August 25, 2009

The International Prototype Kilogram, Or Le Grand K

johnson_matthey_kilos.jpg

Caught this on the CBC last night. I always assumed a kilogram is equal to the mass of a liter of water. But it turns out to be messy/tricky/complicated to measure water accurately enough, plus, some scientists decided to change the definition soon after it was decreed, so a kilogram is actually equal to the mass of the kilogram, the International Prototype Kilogram, or IPK, also known in France as Le Grand K. It's the only unit of measure, says Wikipedia, "that is still defined in relation to an artifact rather than to a fundamental physical property that can be reproduced in different laboratories."

The IPK is made of a platinum alloy known as "Pt‑10Ir", which is 90% platinum and 10% iridium (by mass) and is machined into a right-circular cylinder (height = diameter) of 39.17 mm to minimize its surface area. The addition of 10% iridium improved upon the all-platinum Kilogram of the Archives [originally made and adopted in 1799. -ed.] by greatly increasing hardness while still retaining platinum's many virtues: extreme resistance to oxidation, extremely high density, satisfactory electrical and thermal conductivities, and low magnetic susceptibility. The IPK and its six sister copies are stored at the International Bureau of Weights and Measures (BIPM) in an environmentally monitored safe in the lower vault located in the basement of the BIPM's Chateau de Breteuil in Sèvres on the outskirts of Paris. Three independently controlled keys are required to open the vault. Official copies of the IPK were made available to other nations to serve as their national standards. These are compared to the IPK roughly every 50 years.
The IPK is stored under three bell jars, and its six sister copies are each stored under two.

ipk_bipm.jpg

The IPK and two other cylinders were manufactured in 1879 by Johnson Matthey, assayers and refiners for the Bank of England. [IPK is the third, KIII.] Johnson Matthey made 40 replicas in 1884, which were calibrated to IPK. 34 were distributed in 1889 to signatories of the Meter Convention for use as national standards. Two of this original batch, K4 and K20, are in the US. K20 was designated the US standard prototype in 1889.

The process and protocols for comparing these replicas to IPK, known as "periodic verification," have evolved over the years. The BIPM was apparently not so distracted between 1939 and 1946 that they couldn't develop "The BIPM Cleaning Method," which involves a chamois, ether, ethanol, and steam cleaning with bi-distilled water. [Considering the Metric system itself was implemented in the midst of the French Revolution, and proceeded even as key scientists were being guillotined, I guess it's not so surprising.] Models have developed to describe the rate of surface contamination.

What has become clear after the third periodic verification performed between 1988 and 1992 is that masses of the entire worldwide ensemble of prototypes have been slowly but inexorably diverging from each other. It is also clear that the mass of the IPK lost perhaps 50 µg over the last century, and possibly significantly more, in comparison to its official copies.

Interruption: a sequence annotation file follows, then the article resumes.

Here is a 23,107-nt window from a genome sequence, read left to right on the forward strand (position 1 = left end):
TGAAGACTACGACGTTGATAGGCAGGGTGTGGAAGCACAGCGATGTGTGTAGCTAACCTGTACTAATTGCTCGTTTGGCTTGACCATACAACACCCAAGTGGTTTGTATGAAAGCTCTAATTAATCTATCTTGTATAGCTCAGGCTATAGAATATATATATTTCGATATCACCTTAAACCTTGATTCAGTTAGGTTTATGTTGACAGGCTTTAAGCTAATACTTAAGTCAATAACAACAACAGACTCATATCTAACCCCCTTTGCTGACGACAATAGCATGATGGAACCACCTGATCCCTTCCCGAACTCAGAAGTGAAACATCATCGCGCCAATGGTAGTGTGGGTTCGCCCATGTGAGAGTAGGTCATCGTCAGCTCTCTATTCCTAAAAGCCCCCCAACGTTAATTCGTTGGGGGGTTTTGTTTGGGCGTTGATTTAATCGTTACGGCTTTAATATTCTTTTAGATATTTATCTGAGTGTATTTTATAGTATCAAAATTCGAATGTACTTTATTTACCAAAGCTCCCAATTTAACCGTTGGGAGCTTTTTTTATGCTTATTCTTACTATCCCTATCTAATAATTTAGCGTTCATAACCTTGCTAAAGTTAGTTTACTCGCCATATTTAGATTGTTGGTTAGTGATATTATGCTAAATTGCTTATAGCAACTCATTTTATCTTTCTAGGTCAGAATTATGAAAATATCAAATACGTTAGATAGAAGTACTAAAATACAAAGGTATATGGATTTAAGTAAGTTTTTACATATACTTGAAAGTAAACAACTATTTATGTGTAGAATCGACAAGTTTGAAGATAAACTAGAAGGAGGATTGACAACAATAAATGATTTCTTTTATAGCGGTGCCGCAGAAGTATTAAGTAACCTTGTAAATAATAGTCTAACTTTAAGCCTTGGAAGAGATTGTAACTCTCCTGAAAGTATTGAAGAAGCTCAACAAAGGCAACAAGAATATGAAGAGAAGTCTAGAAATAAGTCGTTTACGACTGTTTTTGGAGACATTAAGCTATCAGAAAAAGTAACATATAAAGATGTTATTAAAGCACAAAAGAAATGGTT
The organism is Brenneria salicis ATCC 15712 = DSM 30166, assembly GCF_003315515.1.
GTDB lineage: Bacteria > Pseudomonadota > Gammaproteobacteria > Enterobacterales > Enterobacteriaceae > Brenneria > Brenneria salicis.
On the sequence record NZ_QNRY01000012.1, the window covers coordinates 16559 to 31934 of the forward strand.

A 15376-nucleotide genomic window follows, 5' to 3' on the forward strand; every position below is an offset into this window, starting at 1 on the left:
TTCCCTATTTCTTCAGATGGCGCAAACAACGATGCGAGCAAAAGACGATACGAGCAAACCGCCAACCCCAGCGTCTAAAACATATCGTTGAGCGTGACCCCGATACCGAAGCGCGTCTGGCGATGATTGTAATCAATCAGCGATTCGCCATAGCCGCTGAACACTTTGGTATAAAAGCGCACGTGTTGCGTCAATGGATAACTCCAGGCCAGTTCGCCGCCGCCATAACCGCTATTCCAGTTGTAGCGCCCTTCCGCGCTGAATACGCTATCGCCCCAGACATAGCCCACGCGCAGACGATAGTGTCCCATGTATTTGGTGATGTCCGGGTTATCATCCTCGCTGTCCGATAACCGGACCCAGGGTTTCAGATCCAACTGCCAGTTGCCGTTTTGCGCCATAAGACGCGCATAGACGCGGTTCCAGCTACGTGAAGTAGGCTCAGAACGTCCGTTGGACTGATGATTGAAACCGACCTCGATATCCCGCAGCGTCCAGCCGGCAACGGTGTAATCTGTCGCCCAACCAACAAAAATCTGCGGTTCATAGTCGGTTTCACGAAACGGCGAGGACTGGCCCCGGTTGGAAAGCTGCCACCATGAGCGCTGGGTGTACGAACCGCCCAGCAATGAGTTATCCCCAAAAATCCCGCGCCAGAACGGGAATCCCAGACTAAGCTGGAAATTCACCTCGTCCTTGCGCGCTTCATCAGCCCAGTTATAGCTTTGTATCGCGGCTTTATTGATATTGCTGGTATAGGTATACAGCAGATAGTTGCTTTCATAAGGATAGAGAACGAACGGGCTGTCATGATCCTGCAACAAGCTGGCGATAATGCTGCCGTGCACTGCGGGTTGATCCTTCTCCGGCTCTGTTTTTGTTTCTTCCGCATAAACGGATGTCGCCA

Given this variation and divergence, much of which cannot be explained, the CIPM [Committee &c.] in 2005 recommended redefining the kilogram as a constant of nature. So far, a suitably stable, reproducible constant has eluded metrologists.

One method is to define the number of carbon-12 atoms in a 1kg cube. Another, part of the Avogadro Project, is to create a single-crystal sphere of silicon, then measure the sphere radius and its internal crystal lattice with interferometry, and then polish it with single atomic level-accuracy to reach 1 kg. A sample is presented here with rather dramatic flair by a master optician at the Australian Centre for Precision Optics:

1kg_silicon_sphere_apco.jpg

Its appearance might look familiar to regular readers of this website.

The human attempt to account for the world through exacting science results in a minimalist object that transcends other Minimalist objects, all while inhabiting a conceptual framework that transcends Conceptualist frameworks.

And I want some. And when I get my kilogram[s], I'll put them on the shelf next to my satelloons and my photos of the entire universe from the Palomar Sky Survey.

Kilogram, Grave [wikipedia]
photos of the International Prototype Kilogram [bipm.org]
"The kilogram and measurements of mass and force," Journal of Research of the National Institute of Standards and Technology, Jan-Feb, 2001 [findarticles.com, PDF original at nist.gov]

Since 2001 here at greg.org, I've been blogging about the creative process—my own and those of people who interest me. That mostly involves filmmaking, art, writing, research, and the making thereof.

Many thanks to the Creative Capital | Warhol Foundation Arts Writers Program for supporting greg.org that time.

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first published: August 25, 2009.

next older post:
Pedro Friedeberg, "Hairless Hearts Of Some Hairy Nuns"

next newer post:
Making The Scene With Le Grand K

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